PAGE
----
Featured image by Mike Stobe/Getty Images
Turns out that some of the “traditional” things my parents did to me when I was little, like shaving my head and piercing my ears, are not as normal to other people as they are to me.
And that’s the thing about traditions: what’s totally fine and expected to some, can be strange to others.
After sharing the stories of my mom shaving my head when I was a year-and-a-half old so that my hair would grow back thicker, and getting my ears pierced at the hospital just hours after I was born, I wanted to hear from other Latino USA staff about their traditions.
Featured image: Fernanda Echávarri at her grandparents’ house in Mexico in early 1987. Courtesy of Fernanda’s mother.
A new report from Pew Research Center about immigration and immigration policy said that 61% of Americans oppose the construction of a border wall along the entire U.S.-Mexico border.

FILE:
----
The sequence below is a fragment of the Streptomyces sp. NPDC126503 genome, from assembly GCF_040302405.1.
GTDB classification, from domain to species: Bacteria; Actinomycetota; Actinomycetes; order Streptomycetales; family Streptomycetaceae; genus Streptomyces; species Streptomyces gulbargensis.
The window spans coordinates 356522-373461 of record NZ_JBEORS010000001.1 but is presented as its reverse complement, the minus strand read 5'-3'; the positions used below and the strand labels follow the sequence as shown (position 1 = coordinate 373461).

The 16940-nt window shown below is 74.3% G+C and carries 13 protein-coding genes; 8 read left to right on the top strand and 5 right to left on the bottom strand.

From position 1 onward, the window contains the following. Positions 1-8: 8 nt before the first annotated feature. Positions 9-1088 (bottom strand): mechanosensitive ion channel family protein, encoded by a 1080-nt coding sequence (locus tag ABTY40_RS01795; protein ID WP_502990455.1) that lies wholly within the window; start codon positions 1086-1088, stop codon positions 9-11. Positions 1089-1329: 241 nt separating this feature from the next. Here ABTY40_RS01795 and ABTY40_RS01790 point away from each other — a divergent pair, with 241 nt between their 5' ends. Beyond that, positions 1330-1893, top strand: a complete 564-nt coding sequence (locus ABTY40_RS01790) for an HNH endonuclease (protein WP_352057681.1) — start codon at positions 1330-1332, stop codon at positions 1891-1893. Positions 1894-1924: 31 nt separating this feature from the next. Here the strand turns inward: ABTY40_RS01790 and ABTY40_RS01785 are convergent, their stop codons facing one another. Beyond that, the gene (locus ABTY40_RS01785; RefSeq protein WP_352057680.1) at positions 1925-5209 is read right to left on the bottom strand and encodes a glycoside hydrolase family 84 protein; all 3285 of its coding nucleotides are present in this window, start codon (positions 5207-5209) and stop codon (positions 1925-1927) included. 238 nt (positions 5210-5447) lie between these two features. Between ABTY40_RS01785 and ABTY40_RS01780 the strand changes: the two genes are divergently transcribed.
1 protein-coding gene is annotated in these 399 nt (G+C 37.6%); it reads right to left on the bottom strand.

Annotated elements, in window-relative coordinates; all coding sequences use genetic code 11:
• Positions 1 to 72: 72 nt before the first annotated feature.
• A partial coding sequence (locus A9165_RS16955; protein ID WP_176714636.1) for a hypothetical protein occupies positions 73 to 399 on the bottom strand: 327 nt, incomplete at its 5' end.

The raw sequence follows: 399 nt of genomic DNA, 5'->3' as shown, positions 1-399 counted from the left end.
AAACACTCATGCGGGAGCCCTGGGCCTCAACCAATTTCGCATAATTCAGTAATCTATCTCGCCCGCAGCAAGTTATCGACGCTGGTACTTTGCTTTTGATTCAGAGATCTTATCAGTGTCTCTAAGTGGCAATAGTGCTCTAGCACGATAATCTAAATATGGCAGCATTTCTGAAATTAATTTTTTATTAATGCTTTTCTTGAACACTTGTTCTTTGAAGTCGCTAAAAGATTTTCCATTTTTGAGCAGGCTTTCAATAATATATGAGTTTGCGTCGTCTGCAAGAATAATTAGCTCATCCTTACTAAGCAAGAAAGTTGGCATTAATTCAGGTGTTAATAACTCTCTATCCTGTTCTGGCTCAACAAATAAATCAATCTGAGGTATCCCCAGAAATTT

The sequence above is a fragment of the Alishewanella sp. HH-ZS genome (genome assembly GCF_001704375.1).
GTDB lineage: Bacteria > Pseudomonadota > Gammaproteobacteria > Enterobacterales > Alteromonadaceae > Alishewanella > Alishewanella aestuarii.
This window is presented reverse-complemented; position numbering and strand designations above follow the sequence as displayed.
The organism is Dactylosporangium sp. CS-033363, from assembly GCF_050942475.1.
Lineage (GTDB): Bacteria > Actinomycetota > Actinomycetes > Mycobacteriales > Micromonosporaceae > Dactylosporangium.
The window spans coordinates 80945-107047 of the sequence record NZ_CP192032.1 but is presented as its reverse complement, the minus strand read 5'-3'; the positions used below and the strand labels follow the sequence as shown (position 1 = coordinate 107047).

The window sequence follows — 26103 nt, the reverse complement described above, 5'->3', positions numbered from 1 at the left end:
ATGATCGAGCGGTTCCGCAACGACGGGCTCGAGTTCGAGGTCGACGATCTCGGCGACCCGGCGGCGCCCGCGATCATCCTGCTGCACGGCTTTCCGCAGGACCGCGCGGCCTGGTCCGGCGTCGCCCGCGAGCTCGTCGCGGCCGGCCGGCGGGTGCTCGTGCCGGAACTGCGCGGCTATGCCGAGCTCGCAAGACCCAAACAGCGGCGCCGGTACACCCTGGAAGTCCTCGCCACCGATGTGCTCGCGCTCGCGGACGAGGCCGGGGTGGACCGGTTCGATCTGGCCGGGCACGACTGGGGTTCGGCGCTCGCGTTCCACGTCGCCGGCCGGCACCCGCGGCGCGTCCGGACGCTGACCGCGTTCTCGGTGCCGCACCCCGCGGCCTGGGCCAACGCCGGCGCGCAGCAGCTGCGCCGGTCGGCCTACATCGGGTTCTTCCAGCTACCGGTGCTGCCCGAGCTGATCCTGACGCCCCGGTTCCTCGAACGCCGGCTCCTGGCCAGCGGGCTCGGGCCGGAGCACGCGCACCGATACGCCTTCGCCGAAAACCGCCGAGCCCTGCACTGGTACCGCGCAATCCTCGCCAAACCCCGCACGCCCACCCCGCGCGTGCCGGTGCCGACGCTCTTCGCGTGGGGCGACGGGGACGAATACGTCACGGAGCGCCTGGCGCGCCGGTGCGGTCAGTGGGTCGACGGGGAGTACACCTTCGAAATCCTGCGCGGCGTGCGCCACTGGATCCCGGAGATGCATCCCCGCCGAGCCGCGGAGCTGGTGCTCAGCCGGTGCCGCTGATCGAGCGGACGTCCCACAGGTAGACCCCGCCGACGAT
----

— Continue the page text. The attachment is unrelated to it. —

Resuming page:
Pew also concluded the following:
Differences across demographic and political groups remain stark. While more whites say they are opposed (54%) than say they are in favor (43%) of the U.S.-Mexico border wall, they are far less likely than blacks and Hispanics to oppose the proposed wall. Roughly three-quarters of both blacks (76%) and Hispanics (76%) say they oppose the proposal, while just about one-in-five favor the wall.
When categorized by political ideologies, 63% of Republicans or Republican-leaning individuals favor a new wall, while 14% of Democrats or Democrat-leaning respondents say they support it. The issue of a border wall has still remained a central tenet of Donald Trump’s immigration platform, even with reports that he is pivoting on other immigration policy points.